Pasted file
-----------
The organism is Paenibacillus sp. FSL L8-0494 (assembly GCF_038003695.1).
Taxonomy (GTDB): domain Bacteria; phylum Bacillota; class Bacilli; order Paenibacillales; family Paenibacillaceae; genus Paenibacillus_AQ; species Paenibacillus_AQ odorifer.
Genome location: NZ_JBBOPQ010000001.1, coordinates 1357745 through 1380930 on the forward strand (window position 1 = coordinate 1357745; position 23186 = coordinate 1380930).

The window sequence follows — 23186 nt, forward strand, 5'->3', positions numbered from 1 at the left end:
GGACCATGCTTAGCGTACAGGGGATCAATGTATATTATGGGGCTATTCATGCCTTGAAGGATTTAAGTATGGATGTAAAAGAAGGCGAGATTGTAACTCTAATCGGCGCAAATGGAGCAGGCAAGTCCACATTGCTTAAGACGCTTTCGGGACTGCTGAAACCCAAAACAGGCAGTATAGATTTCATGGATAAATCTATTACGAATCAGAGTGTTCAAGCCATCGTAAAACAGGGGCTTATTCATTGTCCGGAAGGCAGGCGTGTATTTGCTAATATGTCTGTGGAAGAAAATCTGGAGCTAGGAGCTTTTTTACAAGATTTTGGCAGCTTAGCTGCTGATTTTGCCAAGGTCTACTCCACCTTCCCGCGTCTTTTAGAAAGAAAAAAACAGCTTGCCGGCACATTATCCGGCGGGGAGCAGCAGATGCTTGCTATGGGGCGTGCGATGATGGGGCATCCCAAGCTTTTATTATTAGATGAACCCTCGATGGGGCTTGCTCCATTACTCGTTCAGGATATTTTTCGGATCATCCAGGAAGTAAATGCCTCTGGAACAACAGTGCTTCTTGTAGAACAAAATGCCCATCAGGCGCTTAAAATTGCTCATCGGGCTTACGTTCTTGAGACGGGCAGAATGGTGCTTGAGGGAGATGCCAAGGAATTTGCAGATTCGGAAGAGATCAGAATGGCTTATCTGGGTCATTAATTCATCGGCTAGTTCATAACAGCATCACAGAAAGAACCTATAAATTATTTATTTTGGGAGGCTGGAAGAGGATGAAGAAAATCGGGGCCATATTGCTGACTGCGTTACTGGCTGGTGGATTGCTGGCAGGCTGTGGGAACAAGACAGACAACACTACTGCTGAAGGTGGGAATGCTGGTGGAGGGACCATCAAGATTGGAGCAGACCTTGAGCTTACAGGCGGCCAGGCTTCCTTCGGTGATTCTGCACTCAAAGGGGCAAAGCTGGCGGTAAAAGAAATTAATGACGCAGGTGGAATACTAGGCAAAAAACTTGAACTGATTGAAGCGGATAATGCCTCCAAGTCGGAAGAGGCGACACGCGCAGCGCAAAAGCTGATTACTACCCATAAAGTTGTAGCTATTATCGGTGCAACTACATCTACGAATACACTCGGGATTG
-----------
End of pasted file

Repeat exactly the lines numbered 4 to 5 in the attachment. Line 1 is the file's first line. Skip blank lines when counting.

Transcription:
The window sequence follows — 23186 nt, forward strand, 5'->3', positions numbered from 1 at the left end:
GGACCATGCTTAGCGTACAGGGGATCAATGTATATTATGGGGCTATTCATGCCTTGAAGGATTTAAGTATGGATGTAAAAGAAGGCGAGATTGTAACTCTAATCGGCGCAAATGGAGCAGGCAAGTCCACATTGCTTAAGACGCTTTCGGGACTGCTGAAACCCAAAACAGGCAGTATAGATTTCATGGATAAATCTATTACGAATCAGAGTGTTCAAGCCATCGTAAAACAGGGGCTTATTCATTGTCCGGAAGGCAGGCGTGTATTTGCTAATATGTCTGTGGAAGAAAATCTGGAGCTAGGAGCTTTTTTACAAGATTTTGGCAGCTTAGCTGCTGATTTTGCCAAGGTCTACTCCACCTTCCCGCGTCTTTTAGAAAGAAAAAAACAGCTTGCCGGCACATTATCCGGCGGGGAGCAGCAGATGCTTGCTATGGGGCGTGCGATGATGGGGCATCCCAAGCTTTTATTATTAGATGAACCCTCGATGGGGCTTGCTCCATTACTCGTTCAGGATATTTTTCGGATCATCCAGGAAGTAAATGCCTCTGGAACAACAGTGCTTCTTGTAGAACAAAATGCCCATCAGGCGCTTAAAATTGCTCATCGGGCTTACGTTCTTGAGACGGGCAGAATGGTGCTTGAGGGAGATGCCAAGGAATTTGCAGATTCGGAAGAGATCAGAATGGCTTATCTGGGTCATTAATTCATCGGCTAGTTCATAACAGCATCACAGAAAGAACCTATAAATTATTTATTTTGGGAGGCTGGAAGAGGATGAAGAAAATCGGGGCCATATTGCTGACTGCGTTACTGGCTGGTGGATTGCTGGCAGGCTGTGGGAACAAGACAGACAACACTACTGCTGAAGGTGGGAATGCTGGTGGAGGGACCATCAAGATTGGAGCAGACCTTGAGCTTACAGGCGGCCAGGCTTCCTTCGGTGATTCTGCACTCAAAGGGGCAAAGCTGGCGGTAAAAGAAATTAATGACGCAGGTGGAATACTAGGCAAAAAACTTGAACTGATTGAAGCGGATAATGCCTCCAAGTCGGAAGAGGCGACACGCGCAGCGCAAAAGCTGATTACTACCCATAAAGTTGTAGCTATTATCGGTGCAACTACATCTACGAATACACTCGGGATTG